Optogenetic Gene Therapy Well Tolerated For Retinitis Pigmentosa


Investigators are evaluating the safety and tolerability of an optogenetic treatment combining a gene therapy and a medical device.

Joseph Martel, MD

Joseph Martel, MD

New findings presented on ARVOLearn showed that an optogenetic gene therapy was well tolerated in a group of patients with end-stage non-syndromic retinitis pigmentosa.

The findings were published on ARVOLearn due to the cancellation of the 2020 Association for Research in Vision and Ophthalmology (ARVO) annual meeting.

At the time of the study, there were no good therapies for retinitis pigmentosa, principal investigator Joseph Martel, MD, said during the presentation. Such a reality led Martel, an assistant professor of ophthalmology at the University of Pittsburgh School of Medicine, and colleagues to evaluate the safety and tolerability of an optogenetic treatment combining a gene therapy (GS030-DP) and a goggle-based medical device (GS030-MD) in subjects with non-syndromic retinitis pigmentosa.

The phase 1/2a open-label study took place at 3 sites: 1 in the UK, 1 in France, and 1 in the US. The primary endpoint was safety and tolerability of GS030-DP, an optogenetic gene therapy which targets retinal ganglion cells that encodes a light sensitive channelrhodopsin, ChrimsonR-tdTomato, delivered by an AAV2.7m8 vector and administered via intravitreal injection. Additional endpoints included visual function, orientation and mobility, OCT imaging, quality of life, and immune response.

The study was designed with 3 patients in 1 of 3 cohorts and an extension cohort based on the highest best-tolerated dose. The 3 cohorts included: 5E10 vg/eye, 1.5E11 vg/eye, and 5E11 vg/eye. The gene therapy was delivered through intravitreal injection in the worst-affected eye.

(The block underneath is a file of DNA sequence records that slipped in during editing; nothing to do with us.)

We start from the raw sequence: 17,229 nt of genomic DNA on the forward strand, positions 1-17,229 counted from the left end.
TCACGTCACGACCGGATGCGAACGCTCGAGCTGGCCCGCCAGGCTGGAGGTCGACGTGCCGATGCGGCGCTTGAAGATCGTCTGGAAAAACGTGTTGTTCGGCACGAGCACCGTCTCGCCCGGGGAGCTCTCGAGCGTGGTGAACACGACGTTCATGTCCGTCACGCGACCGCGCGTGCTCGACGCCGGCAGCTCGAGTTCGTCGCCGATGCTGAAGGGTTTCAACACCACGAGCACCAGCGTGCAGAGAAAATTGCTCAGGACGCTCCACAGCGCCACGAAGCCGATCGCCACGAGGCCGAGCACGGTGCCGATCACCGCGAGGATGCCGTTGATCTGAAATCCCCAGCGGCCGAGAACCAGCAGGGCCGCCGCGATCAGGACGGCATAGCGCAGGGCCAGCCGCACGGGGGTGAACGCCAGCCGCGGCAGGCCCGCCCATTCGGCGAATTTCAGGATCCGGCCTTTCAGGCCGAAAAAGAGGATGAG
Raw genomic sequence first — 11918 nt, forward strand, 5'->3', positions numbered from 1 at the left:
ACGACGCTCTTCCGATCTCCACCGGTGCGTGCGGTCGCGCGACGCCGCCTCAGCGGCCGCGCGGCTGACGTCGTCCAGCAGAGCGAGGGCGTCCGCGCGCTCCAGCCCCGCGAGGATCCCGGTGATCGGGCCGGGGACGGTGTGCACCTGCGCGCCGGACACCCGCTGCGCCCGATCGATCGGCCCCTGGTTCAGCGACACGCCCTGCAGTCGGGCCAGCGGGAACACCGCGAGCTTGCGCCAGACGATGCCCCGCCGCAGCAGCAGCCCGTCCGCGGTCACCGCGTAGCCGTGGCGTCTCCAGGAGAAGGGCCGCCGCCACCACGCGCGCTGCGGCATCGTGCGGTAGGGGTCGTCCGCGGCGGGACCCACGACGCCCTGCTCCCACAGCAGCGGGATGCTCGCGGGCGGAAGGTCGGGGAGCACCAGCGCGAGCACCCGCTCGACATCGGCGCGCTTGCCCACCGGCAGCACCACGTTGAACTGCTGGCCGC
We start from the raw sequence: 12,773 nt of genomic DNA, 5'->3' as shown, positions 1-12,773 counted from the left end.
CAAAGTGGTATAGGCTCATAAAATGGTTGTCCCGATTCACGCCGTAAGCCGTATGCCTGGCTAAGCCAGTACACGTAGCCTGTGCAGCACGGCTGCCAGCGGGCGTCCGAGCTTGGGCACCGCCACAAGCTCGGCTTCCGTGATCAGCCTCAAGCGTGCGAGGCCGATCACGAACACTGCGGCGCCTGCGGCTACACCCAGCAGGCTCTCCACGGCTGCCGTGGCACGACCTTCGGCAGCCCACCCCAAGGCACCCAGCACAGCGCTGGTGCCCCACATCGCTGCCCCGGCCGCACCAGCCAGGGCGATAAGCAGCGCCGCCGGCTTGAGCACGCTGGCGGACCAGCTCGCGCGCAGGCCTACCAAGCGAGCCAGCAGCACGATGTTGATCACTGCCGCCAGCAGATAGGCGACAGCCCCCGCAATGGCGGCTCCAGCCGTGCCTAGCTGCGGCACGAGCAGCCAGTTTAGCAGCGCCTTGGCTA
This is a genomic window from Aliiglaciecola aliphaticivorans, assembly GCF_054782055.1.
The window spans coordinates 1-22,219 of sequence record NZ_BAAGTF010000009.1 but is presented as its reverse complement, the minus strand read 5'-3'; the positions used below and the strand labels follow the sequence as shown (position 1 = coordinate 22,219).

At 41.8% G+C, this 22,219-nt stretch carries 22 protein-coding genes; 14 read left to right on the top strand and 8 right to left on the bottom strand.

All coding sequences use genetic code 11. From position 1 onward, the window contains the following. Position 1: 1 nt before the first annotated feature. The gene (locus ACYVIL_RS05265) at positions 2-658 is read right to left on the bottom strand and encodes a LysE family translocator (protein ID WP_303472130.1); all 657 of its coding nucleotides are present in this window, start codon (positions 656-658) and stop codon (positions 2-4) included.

After gene therapy, the patients underwent intensive low vision rehabilitation therapy to help them understand the visual perceptions and have them learn how to use their new vision, Martel said. The program was on an innovative platform and included functional tests developed to provide visual training.

Some of the tests performed included orientation and mobility tasks using GS030-MD. In a door task, there was a mock door placed on the wall and the patient was instructed to find and touch it. The test stopped after 3 minutes regardless of whether the patient reached the door.

In a line task, a platform was covered in black flooring lined with a grid and a 15-centimeter wide white line. The patient needed to follow the line and stop when they thought they reached the end—a blue zone. The test stopped after 3 minutes even if the patient did not reach the end.

The first 2 cohorts have completed the gene therapy treatment. The first group was injected with the lowest dose of GS030-DP (5E10 vg/eye) and the second was injected with a medium dose (1.5E11 vg/eye).

The first use of the medical device stimulating goggles post-injection was performed 8 weeks after the injection under medical supervision. The goggles were well-tolerated.

Common adverse events were mild anterior chamber inflammation due to corticosteroid treatment and mild light sensitivity starting after the drug was administered but before the light stimulation from the goggles. Combined, the treatment was well-tolerated.

Treatment of the first patient in the higher dose group is planned for quarter 2 of 2020.

The study, “Optogenetics in the Clinic: PIONEER, a Phase 1/2a Gene Therapy Program for Non-Syndromic Retinitis Pigmentosa,” was published on ARVOLearn.

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